On This Page
- Who Can Help You Find Services?
- Quick Statewide Resources
- County-Specific Resource Lists
- Service Provider Directories
- Other Resources for Finding Services
By definition, children with special health care needs need more health and related services than typically developing children. Knowing how to quickly find appropriate services can be difficult for both families and health care providers. This section links you with people and resource lists that can help you find the services you need.
Who Can Help You Find Services?
You are the expert on your child. Your child’s doctor or nurse and other service providers can work with you and your family to figure out how best to meet your child’s needs.
Ideally, you will want to find services that are:
- High quality
- Respectful of your culture and views
- A good “fit” for your child and family
- Close to home
Your Child’s Doctor and Office
If your child needs to see a medical or surgical specialist, ask your child’s primary care provider whom he or she would recommend. Many primary care providers have established relationships with specialists with whom they have set up effective ways to co-manage the care of children with special health care needs. To learn more about the many different pediatric medical and surgical specialists to whom you may be referred, please see the brief fact sheets by the American Academy of Pediatrics.
You will also want to know what services and providers are covered by your particular health insurance. Consider bringing your child’s doctor or nurse a list of specialty providers covered by your insurance for him or her to make recommendations about whom to see.
Ask your child’s primary care provider for recommendations for other services you may need as well. Additional services might include: nutrition consultation, speech therapy, family support or help coordinating services. Primary care providers who take care of children with special needs learn from their patients and families about their experiences with particular community services or medical specialists.
Quick Statewide Resources
If you need help getting started, consider calling the Family Health Hotline.
This is a statewide, toll-free Information and Referral Line from WithinReach. Most of the staff is bilingual in English and Spanish. WithinReach also has access to interpretive service for 50 languages. 1-800 322-2588 or 1-800-833-6388 (TTY relay).
For a quick list of statewide resources or the key care coordinators who can help you access these resources, please see Quick Key Contacts.
Key Community Services
If you have concerns about your child’s development and he or she is between birth and 36 months old, your family may be eligible for services from the Infant Toddler Early Intervention Program (ESIT).
Overview of services available through ESIT and common parent questions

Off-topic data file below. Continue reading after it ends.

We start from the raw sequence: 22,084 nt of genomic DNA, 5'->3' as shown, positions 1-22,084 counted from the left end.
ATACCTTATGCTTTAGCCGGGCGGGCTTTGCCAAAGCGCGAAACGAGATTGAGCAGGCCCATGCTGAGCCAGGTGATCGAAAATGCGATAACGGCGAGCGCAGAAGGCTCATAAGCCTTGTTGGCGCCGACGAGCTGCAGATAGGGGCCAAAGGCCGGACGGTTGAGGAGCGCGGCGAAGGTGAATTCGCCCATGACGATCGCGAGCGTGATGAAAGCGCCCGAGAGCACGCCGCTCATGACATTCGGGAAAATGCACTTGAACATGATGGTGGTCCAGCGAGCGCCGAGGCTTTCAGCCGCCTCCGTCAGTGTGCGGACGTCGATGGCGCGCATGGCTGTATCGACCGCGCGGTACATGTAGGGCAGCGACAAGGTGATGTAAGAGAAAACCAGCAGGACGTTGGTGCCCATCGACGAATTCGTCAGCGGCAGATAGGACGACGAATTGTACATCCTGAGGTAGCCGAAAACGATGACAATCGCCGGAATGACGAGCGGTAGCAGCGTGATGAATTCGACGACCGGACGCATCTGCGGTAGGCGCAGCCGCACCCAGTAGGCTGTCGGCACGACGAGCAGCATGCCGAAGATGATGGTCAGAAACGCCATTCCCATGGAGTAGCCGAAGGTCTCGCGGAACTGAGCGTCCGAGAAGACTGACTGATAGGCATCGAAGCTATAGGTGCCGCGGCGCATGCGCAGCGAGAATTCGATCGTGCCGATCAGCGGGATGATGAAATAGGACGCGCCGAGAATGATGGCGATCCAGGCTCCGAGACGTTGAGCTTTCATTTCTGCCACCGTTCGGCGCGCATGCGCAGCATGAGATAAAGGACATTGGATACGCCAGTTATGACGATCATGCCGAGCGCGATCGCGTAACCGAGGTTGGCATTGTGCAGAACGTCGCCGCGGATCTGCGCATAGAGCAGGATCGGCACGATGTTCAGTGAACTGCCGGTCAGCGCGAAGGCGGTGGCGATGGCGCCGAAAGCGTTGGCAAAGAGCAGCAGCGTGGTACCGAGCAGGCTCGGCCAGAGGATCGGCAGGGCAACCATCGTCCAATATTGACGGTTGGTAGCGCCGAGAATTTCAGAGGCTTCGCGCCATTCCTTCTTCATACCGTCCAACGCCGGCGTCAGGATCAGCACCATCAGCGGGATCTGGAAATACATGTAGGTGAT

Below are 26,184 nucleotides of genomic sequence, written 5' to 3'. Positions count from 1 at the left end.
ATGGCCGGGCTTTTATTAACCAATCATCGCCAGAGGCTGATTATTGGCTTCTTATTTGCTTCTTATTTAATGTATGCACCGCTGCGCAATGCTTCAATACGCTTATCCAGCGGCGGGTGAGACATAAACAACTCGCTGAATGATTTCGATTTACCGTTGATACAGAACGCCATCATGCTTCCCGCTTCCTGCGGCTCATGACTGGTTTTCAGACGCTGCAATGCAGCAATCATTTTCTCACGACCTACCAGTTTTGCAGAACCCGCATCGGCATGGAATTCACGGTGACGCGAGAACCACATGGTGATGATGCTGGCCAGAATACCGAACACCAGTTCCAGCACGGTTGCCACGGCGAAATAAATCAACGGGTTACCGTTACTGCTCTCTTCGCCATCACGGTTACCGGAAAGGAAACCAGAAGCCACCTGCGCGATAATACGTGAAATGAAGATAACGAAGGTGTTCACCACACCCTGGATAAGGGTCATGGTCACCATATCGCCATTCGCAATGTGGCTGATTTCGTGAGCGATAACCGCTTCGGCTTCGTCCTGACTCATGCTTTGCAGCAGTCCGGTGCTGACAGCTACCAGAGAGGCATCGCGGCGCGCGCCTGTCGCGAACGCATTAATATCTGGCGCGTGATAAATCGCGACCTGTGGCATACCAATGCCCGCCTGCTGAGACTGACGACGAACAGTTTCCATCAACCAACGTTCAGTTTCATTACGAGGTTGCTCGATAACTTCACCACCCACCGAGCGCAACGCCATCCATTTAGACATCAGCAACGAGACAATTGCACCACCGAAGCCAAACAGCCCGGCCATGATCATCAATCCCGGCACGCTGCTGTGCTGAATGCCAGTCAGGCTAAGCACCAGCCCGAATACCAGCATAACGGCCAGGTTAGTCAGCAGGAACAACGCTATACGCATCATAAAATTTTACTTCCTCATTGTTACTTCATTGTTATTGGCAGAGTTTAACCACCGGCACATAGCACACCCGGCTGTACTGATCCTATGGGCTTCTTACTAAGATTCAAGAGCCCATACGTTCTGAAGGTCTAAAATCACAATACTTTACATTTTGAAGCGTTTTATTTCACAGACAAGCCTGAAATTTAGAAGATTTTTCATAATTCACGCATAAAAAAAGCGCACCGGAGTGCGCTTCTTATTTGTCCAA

Your local Family Resources Coordinator can help you and your doctor or nurse find the right screening and early intervention services.
The Children with Special Health Care Needs Coordinator public health nurse in your local health department can also help you identify services. CSHCN Coordinators can help you identify and coordinate services and resources for children with special health care needs aged birth to 18 years old.
Other parents and family support organizations can also help you learn about the types of services needed by children with needs similar to your child and who in the community provides these services. Your child’s school district can also help.
County-Specific Resource Lists
Families and health care providers report that it is difficult to find out what local services are available for children with special health care needs and their families. Use the Resources By County page to help in your search for resources close to home.
Service Provider Directories
The Resources and Support section of this website lists on-line directories to help families and providers find and access health care providers, hospitals and other health and human services in Washington. Service Providers listed include:
|Medical & Dental||Other Health||Support & Education|
Other Resources for Finding Services
- Starting Point
Searchable Washington State Resource Guide for Children with Special Health Care Needs developed by the Center for Children with Special Needs with funding from the Department of Health, Children with Special Health Care Needs Program.
- Kinship Care in Washington State
Over 35,000 people in Washington State are caring for a relative’s child.The financial, legal, and emotional issues of raising a relative’s child can be challenging. Services and support when raising a relative’s child can be a lifesaver. This website helps provide answers to questions and helps in finding services, programs, and support for those providing kinship care.
- A Resource Guide for Relatives as Parents in Washington State – a project of the Washington State Relatives as Parents Program (RAPP) and the DSHS Kinship Task Force. While each family’s situation is unique, kinship care families share the critical need for information, services and resources. This resource guide was created to help provide answers.
- Mobility problems?
You can get a disabled parking permit from the Washington State Department of Licensing and ask your child’s health care provider fill out a short section of the application form. Individual disabled parking license plates, permanent placards, and temporary placards are available at your local Vehicle Licensing Office.